Matins is, according to our usage, the Office of Morning Prayer. Its origins lie in the monastic cycle of daily prayer. From Wikipedia:

The name “Matins” originally referred to the morning office also known as Lauds. When the nocturnal monastic services called Vigils or Nocturnes were joined with Lauds, the name of “Matins” was applied at first to the concluding morning service and later still to the entire series of Vigils. Matins, often spelled in the Anglican tradition with a double ‘t’, is the ‘Morning Prayer’ which consolidated the hours of Matins, Lauds and Prime. In the Eastern Churches, Matins is called Orthros in Greek (??????, meaning “early dawn” or “daybreak”) and Oútrenya in Slavonic (???????). It is the last of the four night offices, which also include Vespers, Compline and the Midnight Office.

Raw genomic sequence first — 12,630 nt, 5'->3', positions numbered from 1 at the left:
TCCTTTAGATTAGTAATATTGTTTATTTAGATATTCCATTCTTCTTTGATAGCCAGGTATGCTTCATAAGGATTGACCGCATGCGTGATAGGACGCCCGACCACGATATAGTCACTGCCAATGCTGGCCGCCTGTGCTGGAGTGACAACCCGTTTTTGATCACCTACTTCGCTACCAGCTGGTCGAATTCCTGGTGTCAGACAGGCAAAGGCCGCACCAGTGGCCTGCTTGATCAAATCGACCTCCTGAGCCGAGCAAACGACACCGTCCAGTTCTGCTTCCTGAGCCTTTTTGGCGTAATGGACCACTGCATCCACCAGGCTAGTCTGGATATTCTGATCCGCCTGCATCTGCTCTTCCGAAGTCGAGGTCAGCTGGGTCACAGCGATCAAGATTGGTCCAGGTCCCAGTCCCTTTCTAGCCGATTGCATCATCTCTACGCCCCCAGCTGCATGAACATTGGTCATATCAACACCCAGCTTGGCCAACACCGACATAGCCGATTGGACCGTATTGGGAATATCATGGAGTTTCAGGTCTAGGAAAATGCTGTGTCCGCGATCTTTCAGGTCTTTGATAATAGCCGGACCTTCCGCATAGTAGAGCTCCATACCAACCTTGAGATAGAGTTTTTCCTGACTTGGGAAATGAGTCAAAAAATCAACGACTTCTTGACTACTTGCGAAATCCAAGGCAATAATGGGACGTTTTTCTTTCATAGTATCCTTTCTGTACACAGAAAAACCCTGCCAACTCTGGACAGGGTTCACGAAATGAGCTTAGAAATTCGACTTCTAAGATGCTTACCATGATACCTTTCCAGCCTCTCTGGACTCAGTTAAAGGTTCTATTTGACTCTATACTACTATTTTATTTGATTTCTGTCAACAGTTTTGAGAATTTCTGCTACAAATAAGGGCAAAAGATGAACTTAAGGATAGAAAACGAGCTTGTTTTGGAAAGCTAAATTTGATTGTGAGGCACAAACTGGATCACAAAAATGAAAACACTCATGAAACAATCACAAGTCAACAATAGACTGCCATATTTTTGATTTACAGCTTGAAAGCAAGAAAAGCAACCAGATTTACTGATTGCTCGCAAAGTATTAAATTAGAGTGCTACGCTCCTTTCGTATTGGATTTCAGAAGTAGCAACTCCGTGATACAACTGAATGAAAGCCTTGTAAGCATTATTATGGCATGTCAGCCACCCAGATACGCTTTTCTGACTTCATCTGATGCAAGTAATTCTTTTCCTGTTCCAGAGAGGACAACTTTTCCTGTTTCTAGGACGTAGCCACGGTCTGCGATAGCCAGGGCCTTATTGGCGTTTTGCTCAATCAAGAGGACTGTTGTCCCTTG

What follows here is one possible version of how an Anglo-Orthodox Matins service might look, combining both Anglican and Eastern Orthodox elements. We offer it simply as one possible model: a resource for those who might be interested in exploring the possibilities of an Eastern Rite Anglican Daily Office.

Anglo-Orthodox Matins (for experimental use)
Edited by Br. Brendan E. Williams

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